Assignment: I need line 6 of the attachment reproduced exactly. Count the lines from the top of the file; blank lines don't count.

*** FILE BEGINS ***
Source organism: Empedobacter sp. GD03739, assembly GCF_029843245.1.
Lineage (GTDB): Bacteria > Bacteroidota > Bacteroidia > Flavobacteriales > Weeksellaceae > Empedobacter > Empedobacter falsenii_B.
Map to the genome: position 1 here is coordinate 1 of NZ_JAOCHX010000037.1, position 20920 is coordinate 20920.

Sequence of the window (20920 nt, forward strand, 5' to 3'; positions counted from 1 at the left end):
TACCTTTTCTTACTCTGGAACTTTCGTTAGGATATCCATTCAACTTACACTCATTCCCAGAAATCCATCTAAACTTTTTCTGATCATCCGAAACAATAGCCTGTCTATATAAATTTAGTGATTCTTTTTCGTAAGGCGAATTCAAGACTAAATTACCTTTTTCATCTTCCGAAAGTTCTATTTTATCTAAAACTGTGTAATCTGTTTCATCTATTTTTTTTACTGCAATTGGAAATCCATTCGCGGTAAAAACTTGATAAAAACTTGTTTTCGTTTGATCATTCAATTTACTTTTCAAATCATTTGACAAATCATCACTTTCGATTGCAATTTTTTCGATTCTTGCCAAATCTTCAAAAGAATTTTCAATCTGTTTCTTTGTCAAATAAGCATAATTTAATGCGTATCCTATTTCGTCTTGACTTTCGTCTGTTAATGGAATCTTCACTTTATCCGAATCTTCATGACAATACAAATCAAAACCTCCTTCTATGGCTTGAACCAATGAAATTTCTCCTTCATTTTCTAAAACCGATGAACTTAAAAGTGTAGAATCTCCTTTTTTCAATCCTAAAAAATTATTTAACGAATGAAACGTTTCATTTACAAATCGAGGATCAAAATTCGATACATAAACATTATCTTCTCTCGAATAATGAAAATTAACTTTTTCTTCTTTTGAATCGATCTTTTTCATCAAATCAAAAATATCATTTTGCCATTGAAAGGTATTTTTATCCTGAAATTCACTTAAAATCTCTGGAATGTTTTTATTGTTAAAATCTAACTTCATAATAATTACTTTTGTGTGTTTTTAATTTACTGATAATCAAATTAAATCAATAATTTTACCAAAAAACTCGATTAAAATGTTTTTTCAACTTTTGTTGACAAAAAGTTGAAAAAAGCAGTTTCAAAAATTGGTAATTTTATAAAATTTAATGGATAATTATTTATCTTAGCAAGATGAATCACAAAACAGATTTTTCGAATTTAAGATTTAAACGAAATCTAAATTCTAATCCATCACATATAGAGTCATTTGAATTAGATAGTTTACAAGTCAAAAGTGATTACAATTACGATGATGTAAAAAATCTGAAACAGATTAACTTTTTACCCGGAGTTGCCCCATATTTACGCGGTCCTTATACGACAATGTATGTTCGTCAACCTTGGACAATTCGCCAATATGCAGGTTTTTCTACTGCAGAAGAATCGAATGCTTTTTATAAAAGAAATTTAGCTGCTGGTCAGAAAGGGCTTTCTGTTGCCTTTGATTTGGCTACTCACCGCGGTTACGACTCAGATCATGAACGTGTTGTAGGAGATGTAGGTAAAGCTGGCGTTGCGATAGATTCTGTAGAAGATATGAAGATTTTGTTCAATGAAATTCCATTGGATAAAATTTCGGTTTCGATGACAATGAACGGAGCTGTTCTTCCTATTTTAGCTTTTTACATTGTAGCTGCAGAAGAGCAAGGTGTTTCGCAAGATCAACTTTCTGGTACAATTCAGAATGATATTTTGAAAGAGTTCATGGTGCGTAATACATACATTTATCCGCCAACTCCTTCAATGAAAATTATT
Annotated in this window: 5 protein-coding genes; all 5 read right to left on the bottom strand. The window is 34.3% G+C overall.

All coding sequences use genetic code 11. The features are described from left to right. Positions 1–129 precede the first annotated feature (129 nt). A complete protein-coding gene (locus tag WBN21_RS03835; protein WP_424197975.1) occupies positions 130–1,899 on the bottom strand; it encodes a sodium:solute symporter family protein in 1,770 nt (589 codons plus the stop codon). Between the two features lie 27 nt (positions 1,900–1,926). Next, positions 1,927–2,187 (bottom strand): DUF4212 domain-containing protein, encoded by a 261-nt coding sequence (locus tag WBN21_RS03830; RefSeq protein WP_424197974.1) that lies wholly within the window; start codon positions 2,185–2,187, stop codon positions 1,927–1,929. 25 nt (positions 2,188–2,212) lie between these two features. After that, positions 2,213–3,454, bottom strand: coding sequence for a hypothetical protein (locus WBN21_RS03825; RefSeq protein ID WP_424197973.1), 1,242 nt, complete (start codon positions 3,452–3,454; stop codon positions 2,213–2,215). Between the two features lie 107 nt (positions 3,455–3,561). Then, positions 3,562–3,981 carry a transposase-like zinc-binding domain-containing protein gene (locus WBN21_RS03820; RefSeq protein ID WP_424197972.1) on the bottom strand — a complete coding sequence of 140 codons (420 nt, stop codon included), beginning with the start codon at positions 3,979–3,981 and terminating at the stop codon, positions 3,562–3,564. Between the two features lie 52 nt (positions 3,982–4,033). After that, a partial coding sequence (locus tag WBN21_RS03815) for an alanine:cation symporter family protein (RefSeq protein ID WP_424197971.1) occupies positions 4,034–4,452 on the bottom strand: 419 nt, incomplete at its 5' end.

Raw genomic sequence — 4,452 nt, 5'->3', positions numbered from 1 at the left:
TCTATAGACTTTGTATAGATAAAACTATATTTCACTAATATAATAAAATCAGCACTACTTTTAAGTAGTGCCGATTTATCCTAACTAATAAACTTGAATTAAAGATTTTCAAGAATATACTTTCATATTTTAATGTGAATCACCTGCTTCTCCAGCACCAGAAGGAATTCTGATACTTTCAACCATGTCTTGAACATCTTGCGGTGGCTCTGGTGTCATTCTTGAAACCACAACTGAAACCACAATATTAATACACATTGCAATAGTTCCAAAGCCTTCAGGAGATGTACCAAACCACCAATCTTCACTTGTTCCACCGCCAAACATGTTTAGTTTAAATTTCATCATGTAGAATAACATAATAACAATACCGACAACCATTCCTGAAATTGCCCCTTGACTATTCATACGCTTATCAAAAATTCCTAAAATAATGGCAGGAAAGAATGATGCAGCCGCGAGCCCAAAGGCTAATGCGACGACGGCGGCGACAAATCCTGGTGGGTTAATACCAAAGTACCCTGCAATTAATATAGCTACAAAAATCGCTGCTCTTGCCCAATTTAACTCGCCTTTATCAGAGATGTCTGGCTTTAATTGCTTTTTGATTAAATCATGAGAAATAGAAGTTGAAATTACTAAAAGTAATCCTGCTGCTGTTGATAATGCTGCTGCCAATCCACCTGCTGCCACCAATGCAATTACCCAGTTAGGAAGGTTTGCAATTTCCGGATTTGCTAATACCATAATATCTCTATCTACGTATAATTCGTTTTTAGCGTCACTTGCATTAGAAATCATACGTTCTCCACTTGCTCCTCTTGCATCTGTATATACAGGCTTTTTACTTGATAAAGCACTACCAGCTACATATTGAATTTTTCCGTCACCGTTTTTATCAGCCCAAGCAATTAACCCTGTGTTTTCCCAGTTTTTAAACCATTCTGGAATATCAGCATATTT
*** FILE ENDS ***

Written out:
Annotated in this window: 5 protein-coding genes; all 5 read right to left on the bottom strand. The window is 34.3% G+C overall.